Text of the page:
— The money is flowing. Hinkle and Maney have amassed six-figures in their campaign accounts — Hinkle with loans and Maney the hard way. Tallman also boasts a respectable $90K raised.
— Polling is scant, but it exists. A recent poll forwarded to Florida Politics by a trusted source shows Maney out in front with 29% support among Republican primary voters, followed by Tallman at 12%. The numbers jibe with internals shared by other sources in recent weeks.
— There’s some wiggle room. Like most packed primaries, “undecided” is still king of the hill, with 40% of GOP voters unsure who they’ll pick on Aug. 18.
It’s Maney’s race for now. Even a plurality is almost inevitable; it would take a seismic shake-up for another candidate to woo enough undecideds to make it close. No matter who wins in August, the general will be a cakewalk in the heavily Republican district.
The Florida Chamber of Commerce unleashed a volley of endorsements for state House races this week, and 57 incumbents made the cut.
— Most of them were expected. As Chamber President Mark Wilson said, the group “has a long-standing reputation of endorsing incumbent candidates who continue to drive sound policy for Florida business that make Florida more competitive.”
— Still, some were notable. Incumbency is an indisputable advantage, but a few lawmakers are running who are on the fence for reelection and needed the win.
— For the competitive primaries, the Chamber recommended Rep. Kim Daniels over establishment-backed Democrat Angie Nixon in HD 14. It also gave Republican Rep. Danny Perez the nod over Gabriel Garcia, in the ego-fueled battle for HD 114.
— For the general, the Chamber is backing most of the Republicans in swingy Central Florida seats, including Reps. Scott Plakon, David Smith and Rene Plasencia. Alachua Rep. Chuck Clemons also picked up the endorsement in his expensive race against Democrat Kayser Enneking.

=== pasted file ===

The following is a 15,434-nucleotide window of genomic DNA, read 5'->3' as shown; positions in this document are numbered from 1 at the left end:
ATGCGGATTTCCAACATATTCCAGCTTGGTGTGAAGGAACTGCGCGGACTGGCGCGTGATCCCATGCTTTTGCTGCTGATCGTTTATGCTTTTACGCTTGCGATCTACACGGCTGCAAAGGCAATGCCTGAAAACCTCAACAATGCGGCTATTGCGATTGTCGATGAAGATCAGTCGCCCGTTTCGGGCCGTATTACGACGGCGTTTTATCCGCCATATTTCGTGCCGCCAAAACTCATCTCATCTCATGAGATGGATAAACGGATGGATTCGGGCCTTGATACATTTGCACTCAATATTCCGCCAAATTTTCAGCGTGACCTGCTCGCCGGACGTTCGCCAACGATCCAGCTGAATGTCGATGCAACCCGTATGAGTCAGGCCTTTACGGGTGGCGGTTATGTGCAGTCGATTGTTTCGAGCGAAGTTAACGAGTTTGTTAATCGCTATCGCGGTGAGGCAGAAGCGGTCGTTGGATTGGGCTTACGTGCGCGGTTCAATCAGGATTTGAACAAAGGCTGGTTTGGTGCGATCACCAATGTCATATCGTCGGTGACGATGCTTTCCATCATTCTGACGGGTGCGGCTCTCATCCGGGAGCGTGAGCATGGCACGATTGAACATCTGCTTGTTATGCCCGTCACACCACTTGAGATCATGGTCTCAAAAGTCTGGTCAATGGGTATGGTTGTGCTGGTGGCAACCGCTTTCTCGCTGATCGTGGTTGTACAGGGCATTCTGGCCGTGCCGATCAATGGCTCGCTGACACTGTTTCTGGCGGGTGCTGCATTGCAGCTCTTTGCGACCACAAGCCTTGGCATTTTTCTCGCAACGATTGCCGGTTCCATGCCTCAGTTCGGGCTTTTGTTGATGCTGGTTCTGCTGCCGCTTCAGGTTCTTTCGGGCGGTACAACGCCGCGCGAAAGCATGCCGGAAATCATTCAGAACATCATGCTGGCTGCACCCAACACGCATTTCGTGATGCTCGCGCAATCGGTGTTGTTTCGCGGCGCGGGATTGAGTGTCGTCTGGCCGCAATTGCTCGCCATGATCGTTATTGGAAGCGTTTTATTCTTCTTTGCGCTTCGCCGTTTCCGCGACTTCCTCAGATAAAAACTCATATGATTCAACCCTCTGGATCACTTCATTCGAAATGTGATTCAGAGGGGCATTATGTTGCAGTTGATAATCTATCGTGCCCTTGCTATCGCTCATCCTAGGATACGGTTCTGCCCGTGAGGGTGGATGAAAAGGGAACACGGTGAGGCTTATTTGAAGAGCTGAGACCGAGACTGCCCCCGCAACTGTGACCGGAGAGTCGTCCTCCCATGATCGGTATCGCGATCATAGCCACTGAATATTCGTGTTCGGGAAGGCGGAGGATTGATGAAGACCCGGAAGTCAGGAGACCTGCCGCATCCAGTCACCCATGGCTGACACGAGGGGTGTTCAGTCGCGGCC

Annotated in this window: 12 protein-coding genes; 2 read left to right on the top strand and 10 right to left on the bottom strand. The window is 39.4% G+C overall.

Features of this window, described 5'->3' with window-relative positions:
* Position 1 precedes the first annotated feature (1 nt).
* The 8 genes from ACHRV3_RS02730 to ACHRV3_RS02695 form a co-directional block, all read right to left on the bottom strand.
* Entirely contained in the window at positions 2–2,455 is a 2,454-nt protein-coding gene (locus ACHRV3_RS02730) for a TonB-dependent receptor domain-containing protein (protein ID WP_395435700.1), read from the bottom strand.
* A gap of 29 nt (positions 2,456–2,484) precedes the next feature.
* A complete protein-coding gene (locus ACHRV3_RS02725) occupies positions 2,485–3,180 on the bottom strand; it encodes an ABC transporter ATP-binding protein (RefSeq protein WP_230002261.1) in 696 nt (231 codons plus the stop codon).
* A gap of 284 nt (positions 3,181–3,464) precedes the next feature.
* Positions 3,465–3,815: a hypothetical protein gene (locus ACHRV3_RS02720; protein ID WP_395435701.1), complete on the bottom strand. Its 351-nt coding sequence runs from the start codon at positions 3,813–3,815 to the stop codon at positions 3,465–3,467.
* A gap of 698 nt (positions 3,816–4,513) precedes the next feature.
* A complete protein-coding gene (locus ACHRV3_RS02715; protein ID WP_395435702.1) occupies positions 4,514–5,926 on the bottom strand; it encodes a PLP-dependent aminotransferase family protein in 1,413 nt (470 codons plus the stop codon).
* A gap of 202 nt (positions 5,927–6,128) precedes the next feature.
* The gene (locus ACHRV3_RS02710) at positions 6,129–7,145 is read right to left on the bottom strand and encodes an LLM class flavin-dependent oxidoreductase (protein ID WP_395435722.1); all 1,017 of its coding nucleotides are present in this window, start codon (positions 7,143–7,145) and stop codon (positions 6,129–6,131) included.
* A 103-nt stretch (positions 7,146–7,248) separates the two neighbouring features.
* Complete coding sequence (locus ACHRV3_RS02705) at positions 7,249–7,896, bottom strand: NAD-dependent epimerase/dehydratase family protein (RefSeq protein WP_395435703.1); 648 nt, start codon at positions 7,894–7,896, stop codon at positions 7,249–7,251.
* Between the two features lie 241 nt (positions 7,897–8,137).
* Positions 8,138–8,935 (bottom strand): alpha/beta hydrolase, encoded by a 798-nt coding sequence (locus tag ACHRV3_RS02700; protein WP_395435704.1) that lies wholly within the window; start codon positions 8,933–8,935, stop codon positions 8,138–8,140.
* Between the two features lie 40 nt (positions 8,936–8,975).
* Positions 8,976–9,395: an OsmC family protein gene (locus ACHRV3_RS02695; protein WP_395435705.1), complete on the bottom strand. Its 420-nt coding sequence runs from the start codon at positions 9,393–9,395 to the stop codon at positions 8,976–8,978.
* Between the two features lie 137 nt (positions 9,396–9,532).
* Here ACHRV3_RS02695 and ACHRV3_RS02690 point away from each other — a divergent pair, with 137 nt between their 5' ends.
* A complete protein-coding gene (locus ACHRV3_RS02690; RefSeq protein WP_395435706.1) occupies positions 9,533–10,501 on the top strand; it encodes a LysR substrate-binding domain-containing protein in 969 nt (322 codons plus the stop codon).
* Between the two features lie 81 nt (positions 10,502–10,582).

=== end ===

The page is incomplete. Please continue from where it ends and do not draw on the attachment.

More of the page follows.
The endorsements dropped alongside some polling showing Floridians favor some Chamber-backed priorities, such as COVID-19 business liability protections, by a wide margin. Considering the group plans to put “its full 100-plus years of combined political experience” into reelecting its picks, their backing could prove to be a difference-maker.
The political arm of LIBRE Initiative — a pro-Hispanic interest group backed by the Koch family network — is weighing in on two high-profile state legislative races with a pair of new endorsements.
— LIBRE Initiative Action is backing GOP Rep. Ana Maria Rodriguez as she pursues the Senate District 39 seat. The group is also endorsing Republican candidate Alex Rizo in the House District 110 contest. LIBRE Initiative is a pro-immigration group supported by Americans for Prosperity.
— The organization has weighed in on big-time races in the past. During the 2016 cycle, the LIBRE Initiative spent big to support U.S. Sen. Marco Rubio against Democratic challenger Patrick Murphy. Another Republican, Carlos Curbelo, earned the group’s support in 2014 when he won the seat in Florida’s 26th Congressional District from Democratic Rep. Joe Garcia.
— The Senate District 39 contest is one of the biggest this cycle. Rodriguez is ditching her House District 105 seat and is unopposed in the GOP primary for SD 39. Rep. Javier Fernández and Daniel Horton-Diaz are battling for the Democratic nomination. Non-party affiliated candidate Celso Alfonso has qualified as well.
— The HD 110 race is a straight-up one-on-one. Rizo, a Republican, is competing against Democratic candidate Annette Collazo. The winner of the Nov. 3 general election will replace House Speaker José Oliva.
— “At a time when the Latino community in South Florida is hungry for bold leadership, LIBRE Action is proud to support Rep. Rodriguez and Alex Rizo, who are committed to expanding opportunity and prosperity for all Floridians,” said Cesar Grajales, a LIBRE Initiative Action senior adviser. “We look forward to leveraging our grassroots army of volunteers and supporters to ensure that Rep. Rodriguez wins her Senate race, and Alex Rizo is able to join her in Tallahassee to fight for our South Florida community.”
Get smart quick
Mail voting is a big deal in every election. In 2020, it’s expected to be bigger than ever. With political parties spreading the word and encouraging Floridians to post their ballots rather than pull a lever, the shift could be colossal.
— There’s plenty of data to parse. Ballot requests, return rates, political party breakdowns are all tracked and can be sifted down to the district level. Without a Sherpa, making sense of it all can feel much like reading tea leaves.